Otherwise, the study itself was interesting in that they directly evaluated treated, untreated and feral colonies, observing:

All the colonies in each group, managed treated (n = 15), managed not-treated (n = 15), and feral (n = 11) had quantifiable amounts of DWV-A and DWV-B. For each group, the genome equivalents of DWV-B were not significantly different, i.e., feral vs. managed untreated (T = −0.43, p = 0.67), feral vs. managed treated (T = −1.59, p = 0.13) and managed untreated vs. managed treated (T = −1.13, p = 0.27). However, the DWV-A load was significantly lower in feral colonies than in managed, untreated colonies (T = −2.41, p = 0.027) or in feral than in managed, treated colonies (T = −2.16, p = 0.042). Managed treated and managed untreated colonies had similar levels of DWV-A (T = 0.04, p = 0.97)

Feral colonies that are able to resist Varroa without treatment had significantly lower DWV-A genome equivalents than treated colonies (Figure S1) but similar DWV-B genome equivalents. The managed untreated colonies had similar DWV-A levels to treated colonies, which were also significantly greater than levels in feral colonies. This is unexpected using the same methodology have found a reduced DWV burden in resistant, not treated, managed populations in South Africa and Brazil [30].


The other thing I found interesting was this little nugget:

A pivotal study in Hawaii found that prior to the spread of Varroa, DWV infections consisted of a diverse array of variants, and post Varroa, this diversity was drastically reduced [9], a finding that was independently found in the UK honey bees [14].

Thanks again for the post.
 

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Here's a study https://www.nature.com/articles/s41598-021-88649-y.pdf

Seems like it can be a problem as the viruses may be able to spread from bee to bee without the mites.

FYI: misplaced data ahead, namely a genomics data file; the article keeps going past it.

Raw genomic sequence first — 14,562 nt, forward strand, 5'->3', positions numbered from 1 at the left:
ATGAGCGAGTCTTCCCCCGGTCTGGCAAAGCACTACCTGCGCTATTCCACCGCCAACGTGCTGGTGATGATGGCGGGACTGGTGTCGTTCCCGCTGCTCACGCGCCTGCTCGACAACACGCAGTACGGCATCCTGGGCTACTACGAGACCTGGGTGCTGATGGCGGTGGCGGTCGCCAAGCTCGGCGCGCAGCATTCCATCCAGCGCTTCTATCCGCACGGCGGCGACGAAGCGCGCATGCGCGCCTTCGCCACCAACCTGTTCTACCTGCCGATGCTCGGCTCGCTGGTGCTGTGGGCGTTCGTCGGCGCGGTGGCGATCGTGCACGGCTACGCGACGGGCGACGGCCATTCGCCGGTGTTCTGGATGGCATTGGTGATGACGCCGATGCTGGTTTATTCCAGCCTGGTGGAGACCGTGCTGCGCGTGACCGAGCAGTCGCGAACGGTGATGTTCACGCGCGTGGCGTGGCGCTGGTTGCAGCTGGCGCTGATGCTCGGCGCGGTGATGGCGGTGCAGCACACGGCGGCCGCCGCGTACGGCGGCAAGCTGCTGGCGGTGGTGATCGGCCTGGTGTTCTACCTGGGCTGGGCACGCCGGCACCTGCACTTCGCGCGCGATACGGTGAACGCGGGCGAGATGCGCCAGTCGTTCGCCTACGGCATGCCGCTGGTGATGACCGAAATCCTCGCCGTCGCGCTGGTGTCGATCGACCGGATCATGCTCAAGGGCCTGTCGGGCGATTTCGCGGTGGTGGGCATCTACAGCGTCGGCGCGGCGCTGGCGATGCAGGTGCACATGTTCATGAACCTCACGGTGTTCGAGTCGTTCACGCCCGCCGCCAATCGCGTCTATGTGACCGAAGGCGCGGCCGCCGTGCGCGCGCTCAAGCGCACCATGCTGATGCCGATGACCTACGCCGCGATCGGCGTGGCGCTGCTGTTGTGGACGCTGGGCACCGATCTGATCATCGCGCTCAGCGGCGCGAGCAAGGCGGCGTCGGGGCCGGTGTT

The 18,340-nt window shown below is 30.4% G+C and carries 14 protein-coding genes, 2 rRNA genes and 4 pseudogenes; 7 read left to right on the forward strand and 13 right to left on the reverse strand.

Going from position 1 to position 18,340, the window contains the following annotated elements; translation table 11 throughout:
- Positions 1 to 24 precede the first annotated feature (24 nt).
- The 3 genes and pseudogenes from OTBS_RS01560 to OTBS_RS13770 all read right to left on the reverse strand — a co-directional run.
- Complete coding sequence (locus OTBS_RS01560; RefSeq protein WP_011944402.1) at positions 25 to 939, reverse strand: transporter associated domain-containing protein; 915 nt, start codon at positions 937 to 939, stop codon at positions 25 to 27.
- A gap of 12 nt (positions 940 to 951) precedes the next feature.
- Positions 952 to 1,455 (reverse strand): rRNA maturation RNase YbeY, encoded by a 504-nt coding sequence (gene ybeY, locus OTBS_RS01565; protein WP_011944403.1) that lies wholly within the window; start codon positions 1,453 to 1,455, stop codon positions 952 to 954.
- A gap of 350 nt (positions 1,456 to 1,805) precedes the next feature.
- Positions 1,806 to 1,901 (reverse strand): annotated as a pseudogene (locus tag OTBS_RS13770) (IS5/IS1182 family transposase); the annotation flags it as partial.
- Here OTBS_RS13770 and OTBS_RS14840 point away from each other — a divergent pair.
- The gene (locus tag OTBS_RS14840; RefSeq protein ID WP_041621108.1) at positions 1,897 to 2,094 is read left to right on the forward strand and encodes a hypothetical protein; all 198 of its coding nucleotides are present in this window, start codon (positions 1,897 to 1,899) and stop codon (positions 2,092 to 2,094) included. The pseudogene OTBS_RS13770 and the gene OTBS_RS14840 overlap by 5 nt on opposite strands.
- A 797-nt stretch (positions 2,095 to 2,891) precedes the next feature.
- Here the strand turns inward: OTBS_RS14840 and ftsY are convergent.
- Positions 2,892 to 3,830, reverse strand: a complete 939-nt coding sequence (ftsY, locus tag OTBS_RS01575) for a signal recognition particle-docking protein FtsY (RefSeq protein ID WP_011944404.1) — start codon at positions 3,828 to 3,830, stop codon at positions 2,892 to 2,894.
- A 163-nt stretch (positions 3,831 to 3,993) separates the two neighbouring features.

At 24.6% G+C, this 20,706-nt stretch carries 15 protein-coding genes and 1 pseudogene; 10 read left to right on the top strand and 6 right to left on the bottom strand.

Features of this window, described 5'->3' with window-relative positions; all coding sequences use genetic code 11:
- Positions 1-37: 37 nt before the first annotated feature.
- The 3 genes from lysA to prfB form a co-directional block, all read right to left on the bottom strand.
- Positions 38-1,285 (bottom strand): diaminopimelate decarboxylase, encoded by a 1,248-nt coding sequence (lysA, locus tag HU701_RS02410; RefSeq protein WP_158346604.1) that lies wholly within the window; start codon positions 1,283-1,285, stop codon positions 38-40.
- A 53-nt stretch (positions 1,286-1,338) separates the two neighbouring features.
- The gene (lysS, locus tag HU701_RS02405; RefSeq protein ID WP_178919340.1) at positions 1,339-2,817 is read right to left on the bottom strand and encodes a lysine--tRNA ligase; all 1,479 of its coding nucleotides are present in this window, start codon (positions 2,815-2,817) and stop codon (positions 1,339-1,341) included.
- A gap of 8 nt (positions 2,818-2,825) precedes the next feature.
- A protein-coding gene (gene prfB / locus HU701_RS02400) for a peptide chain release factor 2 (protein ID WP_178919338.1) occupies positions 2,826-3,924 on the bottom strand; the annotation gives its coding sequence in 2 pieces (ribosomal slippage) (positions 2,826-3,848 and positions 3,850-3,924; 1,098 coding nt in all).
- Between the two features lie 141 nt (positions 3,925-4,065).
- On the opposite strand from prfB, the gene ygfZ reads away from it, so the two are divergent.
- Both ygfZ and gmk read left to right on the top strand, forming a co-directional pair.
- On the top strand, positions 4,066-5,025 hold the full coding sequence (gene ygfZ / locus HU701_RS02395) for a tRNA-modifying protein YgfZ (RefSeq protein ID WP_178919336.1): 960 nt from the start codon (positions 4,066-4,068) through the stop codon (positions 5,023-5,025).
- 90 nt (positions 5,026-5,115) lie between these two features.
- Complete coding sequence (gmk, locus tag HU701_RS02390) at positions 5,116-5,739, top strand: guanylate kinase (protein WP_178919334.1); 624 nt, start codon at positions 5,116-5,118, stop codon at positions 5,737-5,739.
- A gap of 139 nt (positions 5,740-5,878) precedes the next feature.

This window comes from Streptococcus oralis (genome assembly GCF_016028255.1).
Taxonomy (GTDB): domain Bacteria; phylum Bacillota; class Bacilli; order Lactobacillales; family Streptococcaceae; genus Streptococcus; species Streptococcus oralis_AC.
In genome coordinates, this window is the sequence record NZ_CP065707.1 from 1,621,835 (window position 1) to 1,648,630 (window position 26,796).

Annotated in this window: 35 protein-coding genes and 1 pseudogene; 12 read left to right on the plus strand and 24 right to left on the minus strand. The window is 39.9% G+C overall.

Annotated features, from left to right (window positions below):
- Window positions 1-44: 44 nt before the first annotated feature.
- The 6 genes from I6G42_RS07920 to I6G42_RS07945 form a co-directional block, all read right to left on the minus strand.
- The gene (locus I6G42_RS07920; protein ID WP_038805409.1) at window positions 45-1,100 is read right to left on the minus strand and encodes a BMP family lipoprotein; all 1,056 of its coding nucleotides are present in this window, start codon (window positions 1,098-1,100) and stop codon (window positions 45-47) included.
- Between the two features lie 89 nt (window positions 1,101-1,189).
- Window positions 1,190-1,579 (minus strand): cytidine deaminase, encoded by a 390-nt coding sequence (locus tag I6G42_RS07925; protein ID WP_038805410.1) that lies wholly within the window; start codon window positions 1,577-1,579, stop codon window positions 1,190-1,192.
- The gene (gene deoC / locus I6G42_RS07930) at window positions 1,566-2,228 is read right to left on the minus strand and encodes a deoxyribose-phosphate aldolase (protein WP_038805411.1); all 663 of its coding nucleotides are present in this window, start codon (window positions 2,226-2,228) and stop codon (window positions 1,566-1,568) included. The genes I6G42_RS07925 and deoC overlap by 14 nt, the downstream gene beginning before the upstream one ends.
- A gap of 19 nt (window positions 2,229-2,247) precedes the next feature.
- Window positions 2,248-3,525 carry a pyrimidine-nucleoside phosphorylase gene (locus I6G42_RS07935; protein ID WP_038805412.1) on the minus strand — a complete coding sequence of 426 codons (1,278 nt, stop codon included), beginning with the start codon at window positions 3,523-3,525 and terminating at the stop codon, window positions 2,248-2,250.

Joebee33:

If you haven't seen it already, Dr. Boncristiani discusses both the Evans et al article and the Wagoner research that @James Lee refers to above:

I noted that Kamon posted this video over in another thread, but I thought it worthwhile to hang it here as well given that he references this video as a counterpoint:


Specifically, at about the 7 minute mark he asks the rhetorical question of, "Is hygienic behavior good or bad for honey bees"?

His answer (and description of the scientific process in general) is insightful in my humble opinion.

The study itself is really interesting- if a more nuanced method of assessing and selecting for VSH based on odor cues becomes available, this could be a real game-changer.
 

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the actual observed trajectory for Varroa mediated virus disease is toward greater and faster lethality
This is an interesting work, I had not come across the different virus strains before so thanks for that. I am not sure that conclusions about the trajectory of the bee-virus interaction can be drawn from it though.

Specifically the paper says "The enhanced replication combined with a reduction in pupal virulence will give DVW-B...." so the relative effects on colony survival of the two strains are not clear cut. The world map of the different strains, if accurate, suggests that some comparison of colony survivability in the presence of one or the other should be possible. The relative abundance of the strains at the margins would also be instructive.

More generally, the virus is adapting to a new host, as is the mite and the bee is adapting to two new pathogens, this will be a dynamic situation, wild swings in population dynamics in all directions are likely and drawing conclusions about longer term outcomes requires caution.

Sel.